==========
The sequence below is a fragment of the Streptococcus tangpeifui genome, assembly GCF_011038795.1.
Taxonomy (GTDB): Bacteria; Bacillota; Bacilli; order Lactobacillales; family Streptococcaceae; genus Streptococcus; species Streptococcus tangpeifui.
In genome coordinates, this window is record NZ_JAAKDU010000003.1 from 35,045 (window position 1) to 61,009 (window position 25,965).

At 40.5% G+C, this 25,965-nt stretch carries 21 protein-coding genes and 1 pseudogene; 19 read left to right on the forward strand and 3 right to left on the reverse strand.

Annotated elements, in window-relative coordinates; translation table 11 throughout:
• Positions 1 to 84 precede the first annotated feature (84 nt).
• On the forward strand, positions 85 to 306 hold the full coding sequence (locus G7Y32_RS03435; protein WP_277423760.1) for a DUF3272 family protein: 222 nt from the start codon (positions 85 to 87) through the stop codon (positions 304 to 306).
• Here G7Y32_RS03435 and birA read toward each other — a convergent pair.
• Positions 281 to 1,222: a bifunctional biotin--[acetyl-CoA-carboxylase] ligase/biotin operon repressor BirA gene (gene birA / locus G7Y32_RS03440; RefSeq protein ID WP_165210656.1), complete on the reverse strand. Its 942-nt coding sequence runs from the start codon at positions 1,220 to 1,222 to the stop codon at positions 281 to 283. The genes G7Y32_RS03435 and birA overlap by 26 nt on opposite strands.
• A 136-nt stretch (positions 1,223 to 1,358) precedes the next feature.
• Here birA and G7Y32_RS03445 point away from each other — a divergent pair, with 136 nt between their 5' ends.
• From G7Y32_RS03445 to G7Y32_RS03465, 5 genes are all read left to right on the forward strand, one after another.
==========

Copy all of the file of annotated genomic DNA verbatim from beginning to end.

The sequence below is a fragment of the Streptococcus tangpeifui genome, assembly GCF_011038795.1.
Taxonomy (GTDB): Bacteria; Bacillota; Bacilli; order Lactobacillales; family Streptococcaceae; genus Streptococcus; species Streptococcus tangpeifui.
In genome coordinates, this window is record NZ_JAAKDU010000003.1 from 35,045 (window position 1) to 61,009 (window position 25,965).

At 40.5% G+C, this 25,965-nt stretch carries 21 protein-coding genes and 1 pseudogene; 19 read left to right on the forward strand and 3 right to left on the reverse strand.

Annotated elements, in window-relative coordinates; translation table 11 throughout:
• Positions 1 to 84 precede the first annotated feature (84 nt).
• On the forward strand, positions 85 to 306 hold the full coding sequence (locus G7Y32_RS03435; protein WP_277423760.1) for a DUF3272 family protein: 222 nt from the start codon (positions 85 to 87) through the stop codon (positions 304 to 306).
• Here G7Y32_RS03435 and birA read toward each other — a convergent pair.
• Positions 281 to 1,222: a bifunctional biotin--[acetyl-CoA-carboxylase] ligase/biotin operon repressor BirA gene (gene birA / locus G7Y32_RS03440; RefSeq protein ID WP_165210656.1), complete on the reverse strand. Its 942-nt coding sequence runs from the start codon at positions 1,220 to 1,222 to the stop codon at positions 281 to 283. The genes G7Y32_RS03435 and birA overlap by 26 nt on opposite strands.
• A 136-nt stretch (positions 1,223 to 1,358) precedes the next feature.
• Here birA and G7Y32_RS03445 point away from each other — a divergent pair, with 136 nt between their 5' ends.
• From G7Y32_RS03445 to G7Y32_RS03465, 5 genes are all read left to right on the forward strand, one after another.